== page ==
Lucy's Blueberry Muffins (Gluten Free)
- Ready In:
- 10 tablespoons soft unsalted butter
- 1 cup white sugar
- 2 large eggs
- 2 teaspoons lemon zest
- 1 cup sweet white sorghum flour
- 1 cup rice flour
- 1 cup tapioca flour
- 1 1⁄2 teaspoons baking powder (or 1/2 teaspoon cream of tartar, 1/2 teaspoon baking soda, 1/2 teaspoon cornstarch)
- 1⁄2 teaspoon baking soda (if combining above, add another 1/2 teaspoon to mix)
- 1⁄2 teaspoon salt
- 1 1⁄2 cups plain yogurt
- 1 cup blueberries (frozen are fine)
- 2 tablespoons raw sugar
- Preheat the oven to 375 degrees.
- Combine all the dry ingredients together. Set aside.
- Cream the butter and sugar together, until just creamed. If you leave the stand mixer running as they are creaming, these muffins will not rise. Simply cream them until combined.
- Add the eggs, one at a time, mixing after each egg.
- Add one half of the dry ingredients, mixing well.
- Add one-third of the yogurt and combine until well mixed.
- Add one-half of the remaining dry ingredients to the mixture, and combine. Continue this, alternating the yogurt and dry ingredients, until you have mixed both of them in, completely.
- Add as many blueberries as you can.
- Oil a muffin tin well, then sprinkle a little cornstarch or white rice flour on the bottom of each cup.
- Fill each space for muffin two-thirds full. Sprinkle the raw sugar over the top and set them in the oven.
- Bake the muffins for about 35 minutes, or until the tops have browned and started to harden, and the entire house smells of warm blueberry muffins.
- If your sweetie wakes up from the smell, the muffins are done.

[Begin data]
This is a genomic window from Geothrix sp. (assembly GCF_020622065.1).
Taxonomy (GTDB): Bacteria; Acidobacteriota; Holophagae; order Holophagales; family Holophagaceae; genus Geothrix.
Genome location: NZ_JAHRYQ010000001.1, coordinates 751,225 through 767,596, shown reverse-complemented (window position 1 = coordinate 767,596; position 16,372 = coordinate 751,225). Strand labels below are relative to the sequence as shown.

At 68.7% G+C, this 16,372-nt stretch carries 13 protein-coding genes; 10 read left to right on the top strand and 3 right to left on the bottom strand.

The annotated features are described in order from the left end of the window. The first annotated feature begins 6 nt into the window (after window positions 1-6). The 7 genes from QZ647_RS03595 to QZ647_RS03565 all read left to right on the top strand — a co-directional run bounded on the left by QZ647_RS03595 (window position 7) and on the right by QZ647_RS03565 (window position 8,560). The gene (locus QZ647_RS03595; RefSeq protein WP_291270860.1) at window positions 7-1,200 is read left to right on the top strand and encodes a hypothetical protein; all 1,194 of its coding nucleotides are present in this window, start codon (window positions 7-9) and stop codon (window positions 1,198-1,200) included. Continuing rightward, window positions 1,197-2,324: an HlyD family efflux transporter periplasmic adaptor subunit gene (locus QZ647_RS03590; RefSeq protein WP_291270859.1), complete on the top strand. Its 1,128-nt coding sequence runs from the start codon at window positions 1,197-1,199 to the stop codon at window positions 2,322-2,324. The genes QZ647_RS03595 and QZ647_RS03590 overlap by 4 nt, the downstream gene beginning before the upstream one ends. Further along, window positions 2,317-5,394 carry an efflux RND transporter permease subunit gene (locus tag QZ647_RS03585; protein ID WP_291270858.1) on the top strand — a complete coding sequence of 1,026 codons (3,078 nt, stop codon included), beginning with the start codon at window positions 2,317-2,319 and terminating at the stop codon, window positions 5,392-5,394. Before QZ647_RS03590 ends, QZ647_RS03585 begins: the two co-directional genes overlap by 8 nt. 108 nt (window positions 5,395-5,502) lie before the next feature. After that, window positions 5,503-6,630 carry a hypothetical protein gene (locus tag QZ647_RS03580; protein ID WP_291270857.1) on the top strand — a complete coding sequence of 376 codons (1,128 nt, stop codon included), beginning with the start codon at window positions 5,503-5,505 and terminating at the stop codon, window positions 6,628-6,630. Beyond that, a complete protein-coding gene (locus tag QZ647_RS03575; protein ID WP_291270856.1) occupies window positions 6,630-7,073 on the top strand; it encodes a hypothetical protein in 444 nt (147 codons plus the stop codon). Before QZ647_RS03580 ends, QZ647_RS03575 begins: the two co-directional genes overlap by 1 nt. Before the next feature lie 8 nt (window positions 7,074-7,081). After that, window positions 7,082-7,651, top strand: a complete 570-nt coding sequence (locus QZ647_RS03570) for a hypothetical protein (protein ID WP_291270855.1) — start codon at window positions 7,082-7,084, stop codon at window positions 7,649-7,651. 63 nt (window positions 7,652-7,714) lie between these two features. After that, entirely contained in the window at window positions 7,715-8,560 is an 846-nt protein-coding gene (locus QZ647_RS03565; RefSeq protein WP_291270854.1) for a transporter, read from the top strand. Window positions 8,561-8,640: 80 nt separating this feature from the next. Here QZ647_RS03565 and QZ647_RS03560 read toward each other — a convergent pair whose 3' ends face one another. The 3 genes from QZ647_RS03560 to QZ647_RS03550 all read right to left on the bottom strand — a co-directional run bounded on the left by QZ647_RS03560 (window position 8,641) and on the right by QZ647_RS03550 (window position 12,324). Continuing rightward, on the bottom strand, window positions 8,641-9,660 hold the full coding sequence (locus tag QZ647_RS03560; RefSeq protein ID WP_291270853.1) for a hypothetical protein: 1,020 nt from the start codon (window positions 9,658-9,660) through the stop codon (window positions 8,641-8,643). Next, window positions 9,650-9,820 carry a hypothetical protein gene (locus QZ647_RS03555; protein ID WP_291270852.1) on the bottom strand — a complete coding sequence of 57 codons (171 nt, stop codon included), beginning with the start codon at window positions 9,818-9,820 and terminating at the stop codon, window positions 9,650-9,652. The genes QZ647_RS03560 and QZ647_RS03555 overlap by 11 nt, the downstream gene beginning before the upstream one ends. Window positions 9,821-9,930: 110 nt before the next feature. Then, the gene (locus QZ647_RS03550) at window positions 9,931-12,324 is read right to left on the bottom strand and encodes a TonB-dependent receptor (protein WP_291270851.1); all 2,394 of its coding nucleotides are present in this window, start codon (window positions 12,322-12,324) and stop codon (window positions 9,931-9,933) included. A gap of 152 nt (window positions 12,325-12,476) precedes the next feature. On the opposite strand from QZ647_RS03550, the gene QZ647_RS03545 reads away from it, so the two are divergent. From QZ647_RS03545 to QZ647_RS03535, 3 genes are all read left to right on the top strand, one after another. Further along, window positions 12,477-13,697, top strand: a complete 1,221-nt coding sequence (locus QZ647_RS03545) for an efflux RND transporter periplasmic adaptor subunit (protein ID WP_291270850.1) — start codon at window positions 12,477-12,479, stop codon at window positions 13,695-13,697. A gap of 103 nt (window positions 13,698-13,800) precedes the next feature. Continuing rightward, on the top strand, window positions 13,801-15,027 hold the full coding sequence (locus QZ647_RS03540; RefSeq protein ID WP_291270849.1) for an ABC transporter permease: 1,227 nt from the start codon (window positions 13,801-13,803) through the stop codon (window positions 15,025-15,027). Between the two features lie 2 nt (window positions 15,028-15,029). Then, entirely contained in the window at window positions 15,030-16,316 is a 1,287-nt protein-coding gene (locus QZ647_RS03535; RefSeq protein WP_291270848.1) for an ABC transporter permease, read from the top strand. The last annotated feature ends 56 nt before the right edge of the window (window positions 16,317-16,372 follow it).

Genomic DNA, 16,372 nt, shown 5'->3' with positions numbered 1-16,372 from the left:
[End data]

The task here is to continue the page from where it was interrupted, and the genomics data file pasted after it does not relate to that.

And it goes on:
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RECIPE SUBMITTED BY
<p>I have always loved to cook. When I was little, I cooked with my Grandmother who had endless patience and extraordinary skill as a baker. And I cooked with my Mother, who had a set repertoire, but taught me many basics. Then I spent a summer with a French cousin who opened up a whole new world of cooking. And I grew up in New York City, which meant that I was surrounded by all varieties of wonderful food, from great bagels and white fish to all the wonders of Chinatown and Little Italy, from German to Spanish to Mexican to Puerto Rican to Cuban, not to mention Cuban-Chinese. And my parents loved good food, so I grew up eating things like roasted peppers, anchovies, cheeses, charcuterie, as well as burgers and the like. In my own cooking I try to use organics as much as possible; I never use canned soup or cake mix and, other than a cheese steak if I'm in Philly or pizza by the slice in New York, I don't eat fast food. So, while I think I eat and cook just about everything, I do have friends who think I'm picky--just because the only thing I've ever had from McDonald's is a diet Coke (and maybe a frie or two). I have collected literally hundreds of recipes, clipped from the Times or magazines, copied down from friends, cajoled out of restaurant chefs. Little by little, I am pulling out the ones I've made and loved and posting them here. Maybe someday, every drawer in my apartment won't crammed with recipes. (Of course, I'll always have those shelves crammed with cookbooks.) I'm still amazed and delighted by the friendliness and the incredible knowledge of the people here. 'Zaar has been a wonderful discovery for me.</p>